New retreat from East of Suez

The Geography Key Stages 1-3 programmes of study published this week rightly starts with an appreciation of the local area. Although requiring all seven year olds to know the names of all seven continents and five oceans seems a bit like setting them up for participation in a pub quiz team or TV quiz game. Perhaps the BBC will revive ‘Top of the Form’. Personally, I would be happy if a child by the age of seven knew what the earth looked like, and that there were masses of land and lots of water. Drilling a seven year old to spell Antarctica doesn’t seem very useful in this day and age.

At Key Stage 2, the opening phrase seems telling; Pupils should extend their knowledge and understanding beyond the local area to include the United Kingdom and Europe, North and South America. So, having learnt of Asia and Oceania by name at Key Stage 1 they can be cheerfully ignored for the next four years with all examples taken from the Western Hemisphere. Hopefully it fits in with a study of the Maya and Aztec civilizations in history. By eleven, every child will no doubt know of Lake Titicaca and volcanoes such as Mauna Loa. They will also know about biomes. I confess that beat me, but fortunately there is a very good entry on Wikipedia including the main classifications. I think I will go with either the Walter or WWF classifications.

So, how will China, Japan, and the commonwealth countries of Africa, Asia and Oceania react to this geopolitical determinism that seemingly ignores them completely during the first six years of schooling in geography across England? Of course, teachers can draw in examples from beyond North & South America, but there seems little incentive to do so. At least Africa and Asia receive a mention at Key Stage 3. Oceania doesn’t seem to, so perhaps it’s not good news for the tourist industry of Australia, as pupils won’t be coming home full of the Barrier reef, the outback or the wonders of the west coast.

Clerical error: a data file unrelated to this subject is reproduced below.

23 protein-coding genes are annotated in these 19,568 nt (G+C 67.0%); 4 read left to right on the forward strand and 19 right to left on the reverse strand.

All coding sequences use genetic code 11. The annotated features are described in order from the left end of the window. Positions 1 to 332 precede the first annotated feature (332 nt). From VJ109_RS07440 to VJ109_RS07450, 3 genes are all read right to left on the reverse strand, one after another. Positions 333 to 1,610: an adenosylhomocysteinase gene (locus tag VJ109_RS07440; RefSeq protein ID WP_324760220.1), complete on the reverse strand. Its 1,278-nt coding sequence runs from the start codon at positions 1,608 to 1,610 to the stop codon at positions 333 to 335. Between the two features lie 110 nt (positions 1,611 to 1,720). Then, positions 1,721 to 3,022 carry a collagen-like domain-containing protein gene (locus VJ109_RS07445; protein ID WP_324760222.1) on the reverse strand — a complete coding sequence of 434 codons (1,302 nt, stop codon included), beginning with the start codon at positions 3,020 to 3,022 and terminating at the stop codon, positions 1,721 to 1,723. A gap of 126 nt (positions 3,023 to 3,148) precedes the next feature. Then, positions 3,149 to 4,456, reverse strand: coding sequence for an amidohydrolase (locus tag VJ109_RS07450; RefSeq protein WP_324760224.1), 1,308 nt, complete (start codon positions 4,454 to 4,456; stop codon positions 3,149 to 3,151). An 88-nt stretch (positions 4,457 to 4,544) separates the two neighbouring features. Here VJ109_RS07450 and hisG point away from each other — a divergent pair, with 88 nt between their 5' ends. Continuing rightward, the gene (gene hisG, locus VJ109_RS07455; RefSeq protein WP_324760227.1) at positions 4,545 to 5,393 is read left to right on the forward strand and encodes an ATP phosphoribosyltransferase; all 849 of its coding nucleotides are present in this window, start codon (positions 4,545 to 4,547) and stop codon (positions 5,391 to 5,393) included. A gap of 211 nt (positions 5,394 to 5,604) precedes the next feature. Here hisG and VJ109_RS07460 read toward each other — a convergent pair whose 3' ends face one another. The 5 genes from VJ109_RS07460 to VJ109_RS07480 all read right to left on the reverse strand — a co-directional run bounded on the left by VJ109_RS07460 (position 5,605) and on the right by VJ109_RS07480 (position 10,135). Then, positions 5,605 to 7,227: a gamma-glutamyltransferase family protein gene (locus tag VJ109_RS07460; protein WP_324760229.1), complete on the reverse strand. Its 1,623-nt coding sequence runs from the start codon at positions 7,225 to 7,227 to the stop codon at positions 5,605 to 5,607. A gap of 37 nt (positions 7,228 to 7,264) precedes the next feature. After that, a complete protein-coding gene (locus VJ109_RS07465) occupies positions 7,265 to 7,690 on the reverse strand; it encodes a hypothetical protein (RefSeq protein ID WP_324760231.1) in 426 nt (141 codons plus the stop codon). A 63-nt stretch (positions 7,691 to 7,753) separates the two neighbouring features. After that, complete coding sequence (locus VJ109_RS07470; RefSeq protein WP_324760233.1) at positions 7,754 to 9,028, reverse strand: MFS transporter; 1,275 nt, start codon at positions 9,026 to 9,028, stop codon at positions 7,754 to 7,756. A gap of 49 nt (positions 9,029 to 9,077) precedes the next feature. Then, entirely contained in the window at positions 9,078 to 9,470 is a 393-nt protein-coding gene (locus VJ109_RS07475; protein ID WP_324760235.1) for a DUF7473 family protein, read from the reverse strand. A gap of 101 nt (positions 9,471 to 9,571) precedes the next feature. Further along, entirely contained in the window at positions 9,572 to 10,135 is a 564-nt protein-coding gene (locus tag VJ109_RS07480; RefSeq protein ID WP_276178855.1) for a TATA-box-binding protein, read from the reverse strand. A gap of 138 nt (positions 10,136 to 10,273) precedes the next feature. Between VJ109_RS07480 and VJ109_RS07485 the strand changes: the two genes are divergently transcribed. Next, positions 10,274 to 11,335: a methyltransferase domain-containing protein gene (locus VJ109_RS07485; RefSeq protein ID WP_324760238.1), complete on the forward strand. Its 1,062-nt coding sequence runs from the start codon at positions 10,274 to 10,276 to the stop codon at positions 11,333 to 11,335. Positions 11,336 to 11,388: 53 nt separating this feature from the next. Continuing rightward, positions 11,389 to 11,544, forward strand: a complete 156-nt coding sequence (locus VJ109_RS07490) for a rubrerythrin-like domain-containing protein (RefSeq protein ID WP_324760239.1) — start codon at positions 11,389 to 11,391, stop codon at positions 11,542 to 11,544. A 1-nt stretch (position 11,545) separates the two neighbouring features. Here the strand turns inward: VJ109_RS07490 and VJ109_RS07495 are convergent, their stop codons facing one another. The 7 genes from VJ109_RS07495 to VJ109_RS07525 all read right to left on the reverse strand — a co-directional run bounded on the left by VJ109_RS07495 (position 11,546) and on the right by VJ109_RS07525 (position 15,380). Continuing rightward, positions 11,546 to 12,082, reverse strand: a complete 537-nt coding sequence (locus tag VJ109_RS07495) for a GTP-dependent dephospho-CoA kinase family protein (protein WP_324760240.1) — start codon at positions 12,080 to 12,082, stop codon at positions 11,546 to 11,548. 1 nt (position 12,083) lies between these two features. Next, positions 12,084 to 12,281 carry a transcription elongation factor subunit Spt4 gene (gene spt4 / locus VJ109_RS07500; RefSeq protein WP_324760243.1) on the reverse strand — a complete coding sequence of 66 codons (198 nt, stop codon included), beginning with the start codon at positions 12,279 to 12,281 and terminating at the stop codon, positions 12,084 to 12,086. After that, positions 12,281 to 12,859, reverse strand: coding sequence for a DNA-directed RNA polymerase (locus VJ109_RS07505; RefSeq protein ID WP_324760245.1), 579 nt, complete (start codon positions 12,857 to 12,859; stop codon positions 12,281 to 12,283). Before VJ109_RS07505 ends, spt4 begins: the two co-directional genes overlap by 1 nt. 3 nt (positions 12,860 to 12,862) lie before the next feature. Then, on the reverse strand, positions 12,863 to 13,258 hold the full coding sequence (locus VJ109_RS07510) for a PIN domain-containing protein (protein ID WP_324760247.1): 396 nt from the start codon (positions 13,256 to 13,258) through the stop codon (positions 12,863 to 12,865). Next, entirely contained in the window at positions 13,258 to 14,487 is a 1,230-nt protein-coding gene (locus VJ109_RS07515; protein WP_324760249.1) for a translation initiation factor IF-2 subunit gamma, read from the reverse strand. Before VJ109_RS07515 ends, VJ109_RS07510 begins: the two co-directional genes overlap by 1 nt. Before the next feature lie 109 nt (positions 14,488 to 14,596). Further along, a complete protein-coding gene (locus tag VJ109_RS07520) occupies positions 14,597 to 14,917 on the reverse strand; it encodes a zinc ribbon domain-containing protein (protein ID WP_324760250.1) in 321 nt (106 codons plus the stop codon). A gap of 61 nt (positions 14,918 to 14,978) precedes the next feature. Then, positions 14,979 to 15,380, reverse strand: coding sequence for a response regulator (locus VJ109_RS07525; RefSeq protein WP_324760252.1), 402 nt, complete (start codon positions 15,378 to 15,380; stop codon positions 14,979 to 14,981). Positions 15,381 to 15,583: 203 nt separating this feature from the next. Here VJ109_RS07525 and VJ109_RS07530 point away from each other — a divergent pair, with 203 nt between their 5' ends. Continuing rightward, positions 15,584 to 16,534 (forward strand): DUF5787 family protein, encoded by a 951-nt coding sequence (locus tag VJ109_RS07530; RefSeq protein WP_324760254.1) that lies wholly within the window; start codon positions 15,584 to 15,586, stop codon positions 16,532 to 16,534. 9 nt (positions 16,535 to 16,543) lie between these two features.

Fortunately, I trust teachers together with the powers of modern technology now available to schools and pupils to widen geographical horizons well beyond the narrow confines of these programmes of study. At Key Stage 3, I would have the interactive volcano and earthquake maps always available on my whiteboard or classroom computer. I would encourage pupils to tell me if they saw an interesting event and then the class could discuss it in real time.

The real debate is about what vocabulary of the subject children need to learn in order to help them progress? The capes and bays of Victorian schooling have been replaced by the continents and oceans, and capitals and countries, at a stage when children should be made excited about the subject. The challenge for the non-specialist primary teacher will be how to make geography exciting in this modern age, but still meet the programmes of study. But, if they are not assessed who will care anyway?


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